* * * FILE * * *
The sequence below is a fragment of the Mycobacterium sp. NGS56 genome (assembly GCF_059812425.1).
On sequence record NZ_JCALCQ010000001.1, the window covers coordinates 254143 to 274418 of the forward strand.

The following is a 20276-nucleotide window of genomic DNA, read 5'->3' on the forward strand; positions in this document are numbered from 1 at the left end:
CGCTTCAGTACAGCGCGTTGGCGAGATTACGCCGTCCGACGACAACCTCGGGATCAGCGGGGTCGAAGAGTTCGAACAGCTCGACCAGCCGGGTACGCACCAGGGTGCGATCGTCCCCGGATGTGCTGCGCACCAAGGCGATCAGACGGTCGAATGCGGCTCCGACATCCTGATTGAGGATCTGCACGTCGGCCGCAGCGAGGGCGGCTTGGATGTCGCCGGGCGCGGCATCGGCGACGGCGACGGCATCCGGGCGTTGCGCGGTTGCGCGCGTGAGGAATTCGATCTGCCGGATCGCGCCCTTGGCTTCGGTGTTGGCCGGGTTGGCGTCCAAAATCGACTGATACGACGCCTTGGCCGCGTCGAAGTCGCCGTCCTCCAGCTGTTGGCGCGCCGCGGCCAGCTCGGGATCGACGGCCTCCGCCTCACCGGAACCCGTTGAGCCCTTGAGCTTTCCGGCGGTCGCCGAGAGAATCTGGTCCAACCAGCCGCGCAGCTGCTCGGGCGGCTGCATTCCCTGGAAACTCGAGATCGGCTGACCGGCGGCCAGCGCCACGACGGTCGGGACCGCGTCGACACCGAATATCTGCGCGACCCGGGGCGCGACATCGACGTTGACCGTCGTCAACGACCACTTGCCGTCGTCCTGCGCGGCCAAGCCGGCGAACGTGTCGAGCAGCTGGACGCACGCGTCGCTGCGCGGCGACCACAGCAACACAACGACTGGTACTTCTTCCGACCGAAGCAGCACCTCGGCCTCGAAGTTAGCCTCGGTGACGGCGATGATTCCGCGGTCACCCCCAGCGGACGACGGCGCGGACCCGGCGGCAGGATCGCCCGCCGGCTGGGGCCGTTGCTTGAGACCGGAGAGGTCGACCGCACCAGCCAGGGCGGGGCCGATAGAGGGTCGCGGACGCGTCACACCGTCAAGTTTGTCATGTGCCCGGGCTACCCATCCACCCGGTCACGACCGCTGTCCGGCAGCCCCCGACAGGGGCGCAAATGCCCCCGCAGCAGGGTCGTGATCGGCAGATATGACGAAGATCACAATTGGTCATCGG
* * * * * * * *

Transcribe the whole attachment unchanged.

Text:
The sequence below is a fragment of the Mycobacterium sp. NGS56 genome (assembly GCF_059812425.1).
On sequence record NZ_JCALCQ010000001.1, the window covers coordinates 254143 to 274418 of the forward strand.

The following is a 20276-nucleotide window of genomic DNA, read 5'->3' on the forward strand; positions in this document are numbered from 1 at the left end:
CGCTTCAGTACAGCGCGTTGGCGAGATTACGCCGTCCGACGACAACCTCGGGATCAGCGGGGTCGAAGAGTTCGAACAGCTCGACCAGCCGGGTACGCACCAGGGTGCGATCGTCCCCGGATGTGCTGCGCACCAAGGCGATCAGACGGTCGAATGCGGCTCCGACATCCTGATTGAGGATCTGCACGTCGGCCGCAGCGAGGGCGGCTTGGATGTCGCCGGGCGCGGCATCGGCGACGGCGACGGCATCCGGGCGTTGCGCGGTTGCGCGCGTGAGGAATTCGATCTGCCGGATCGCGCCCTTGGCTTCGGTGTTGGCCGGGTTGGCGTCCAAAATCGACTGATACGACGCCTTGGCCGCGTCGAAGTCGCCGTCCTCCAGCTGTTGGCGCGCCGCGGCCAGCTCGGGATCGACGGCCTCCGCCTCACCGGAACCCGTTGAGCCCTTGAGCTTTCCGGCGGTCGCCGAGAGAATCTGGTCCAACCAGCCGCGCAGCTGCTCGGGCGGCTGCATTCCCTGGAAACTCGAGATCGGCTGACCGGCGGCCAGCGCCACGACGGTCGGGACCGCGTCGACACCGAATATCTGCGCGACCCGGGGCGCGACATCGACGTTGACCGTCGTCAACGACCACTTGCCGTCGTCCTGCGCGGCCAAGCCGGCGAACGTGTCGAGCAGCTGGACGCACGCGTCGCTGCGCGGCGACCACAGCAACACAACGACTGGTACTTCTTCCGACCGAAGCAGCACCTCGGCCTCGAAGTTAGCCTCGGTGACGGCGATGATTCCGCGGTCACCCCCAGCGGACGACGGCGCGGACCCGGCGGCAGGATCGCCCGCCGGCTGGGGCCGTTGCTTGAGACCGGAGAGGTCGACCGCACCAGCCAGGGCGGGGCCGATAGAGGGTCGCGGACGCGTCACACCGTCAAGTTTGTCATGTGCCCGGGCTACCCATCCACCCGGTCACGACCGCTGTCCGGCAGCCCCCGACAGGGGCGCAAATGCCCCCGCAGCAGGGTCGTGATCGGCAGATATGACGAAGATCACAATTGGTCATCGG